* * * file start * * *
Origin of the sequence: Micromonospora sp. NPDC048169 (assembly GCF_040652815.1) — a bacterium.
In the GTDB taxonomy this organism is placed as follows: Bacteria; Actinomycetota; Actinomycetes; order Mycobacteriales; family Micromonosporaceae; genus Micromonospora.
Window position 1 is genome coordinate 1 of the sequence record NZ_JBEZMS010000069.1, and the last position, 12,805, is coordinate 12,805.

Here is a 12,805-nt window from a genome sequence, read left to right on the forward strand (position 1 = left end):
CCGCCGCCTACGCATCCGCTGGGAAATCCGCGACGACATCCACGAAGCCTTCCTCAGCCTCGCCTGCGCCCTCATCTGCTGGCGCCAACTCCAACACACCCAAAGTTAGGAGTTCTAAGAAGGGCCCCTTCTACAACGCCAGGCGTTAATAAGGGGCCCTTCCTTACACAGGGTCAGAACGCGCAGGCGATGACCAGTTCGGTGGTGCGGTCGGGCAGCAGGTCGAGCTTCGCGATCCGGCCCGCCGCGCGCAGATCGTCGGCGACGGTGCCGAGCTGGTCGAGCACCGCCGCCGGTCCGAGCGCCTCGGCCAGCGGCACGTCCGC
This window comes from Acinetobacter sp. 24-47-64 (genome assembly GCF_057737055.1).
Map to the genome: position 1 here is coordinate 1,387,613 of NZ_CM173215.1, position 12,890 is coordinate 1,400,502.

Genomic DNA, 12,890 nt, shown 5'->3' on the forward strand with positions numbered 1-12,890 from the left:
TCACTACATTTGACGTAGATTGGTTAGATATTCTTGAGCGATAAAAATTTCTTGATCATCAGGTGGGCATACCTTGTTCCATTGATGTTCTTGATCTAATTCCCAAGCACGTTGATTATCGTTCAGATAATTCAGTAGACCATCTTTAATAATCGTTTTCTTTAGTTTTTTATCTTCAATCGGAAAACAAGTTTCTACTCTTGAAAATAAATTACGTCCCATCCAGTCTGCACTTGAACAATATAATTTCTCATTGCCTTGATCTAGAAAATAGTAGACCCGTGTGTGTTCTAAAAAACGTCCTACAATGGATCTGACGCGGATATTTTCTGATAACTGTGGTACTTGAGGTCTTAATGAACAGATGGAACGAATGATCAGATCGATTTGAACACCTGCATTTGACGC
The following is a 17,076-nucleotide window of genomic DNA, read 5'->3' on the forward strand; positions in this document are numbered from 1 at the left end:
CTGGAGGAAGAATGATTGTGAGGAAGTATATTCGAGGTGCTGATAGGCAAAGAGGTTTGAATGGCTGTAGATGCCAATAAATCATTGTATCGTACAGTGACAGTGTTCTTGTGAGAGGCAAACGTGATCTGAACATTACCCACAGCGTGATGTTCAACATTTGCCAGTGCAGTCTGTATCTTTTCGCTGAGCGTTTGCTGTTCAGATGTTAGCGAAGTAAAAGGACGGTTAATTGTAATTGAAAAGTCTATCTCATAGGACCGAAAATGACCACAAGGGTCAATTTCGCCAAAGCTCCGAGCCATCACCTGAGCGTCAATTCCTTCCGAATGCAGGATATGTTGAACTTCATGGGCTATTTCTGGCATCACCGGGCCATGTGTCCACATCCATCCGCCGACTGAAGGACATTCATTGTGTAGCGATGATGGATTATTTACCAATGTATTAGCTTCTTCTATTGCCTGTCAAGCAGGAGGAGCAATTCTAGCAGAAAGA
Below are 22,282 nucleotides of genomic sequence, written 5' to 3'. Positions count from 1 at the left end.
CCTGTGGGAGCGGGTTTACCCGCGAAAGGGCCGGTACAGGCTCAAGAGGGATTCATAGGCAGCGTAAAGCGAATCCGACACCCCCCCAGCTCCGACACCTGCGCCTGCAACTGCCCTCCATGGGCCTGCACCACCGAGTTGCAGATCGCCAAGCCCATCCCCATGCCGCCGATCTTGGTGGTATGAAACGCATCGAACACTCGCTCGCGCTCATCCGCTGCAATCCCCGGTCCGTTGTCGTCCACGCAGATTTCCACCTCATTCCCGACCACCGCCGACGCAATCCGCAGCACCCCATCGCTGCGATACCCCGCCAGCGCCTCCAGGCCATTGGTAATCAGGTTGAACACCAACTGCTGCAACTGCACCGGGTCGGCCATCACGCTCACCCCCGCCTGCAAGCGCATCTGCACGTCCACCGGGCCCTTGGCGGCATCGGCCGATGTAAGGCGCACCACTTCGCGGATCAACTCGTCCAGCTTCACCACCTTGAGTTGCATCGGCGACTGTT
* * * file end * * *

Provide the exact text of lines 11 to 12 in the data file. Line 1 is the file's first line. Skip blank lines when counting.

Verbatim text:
CTGGAGGAAGAATGATTGTGAGGAAGTATATTCGAGGTGCTGATAGGCAAAGAGGTTTGAATGGCTGTAGATGCCAATAAATCATTGTATCGTACAGTGACAGTGTTCTTGTGAGAGGCAAACGTGATCTGAACATTACCCACAGCGTGATGTTCAACATTTGCCAGTGCAGTCTGTATCTTTTCGCTGAGCGTTTGCTGTTCAGATGTTAGCGAAGTAAAAGGACGGTTAATTGTAATTGAAAAGTCTATCTCATAGGACCGAAAATGACCACAAGGGTCAATTTCGCCAAAGCTCCGAGCCATCACCTGAGCGTCAATTCCTTCCGAATGCAGGATATGTTGAACTTCATGGGCTATTTCTGGCATCACCGGGCCATGTGTCCACATCCATCCGCCGACTGAAGGACATTCATTGTGTAGCGATGATGGATTATTTACCAATGTATTAGCTTCTTCTATTGCCTGTCAAGCAGGAGGAGCAATTCTAGCAGAAAGA
Below are 22,282 nucleotides of genomic sequence, written 5' to 3'. Positions count from 1 at the left end.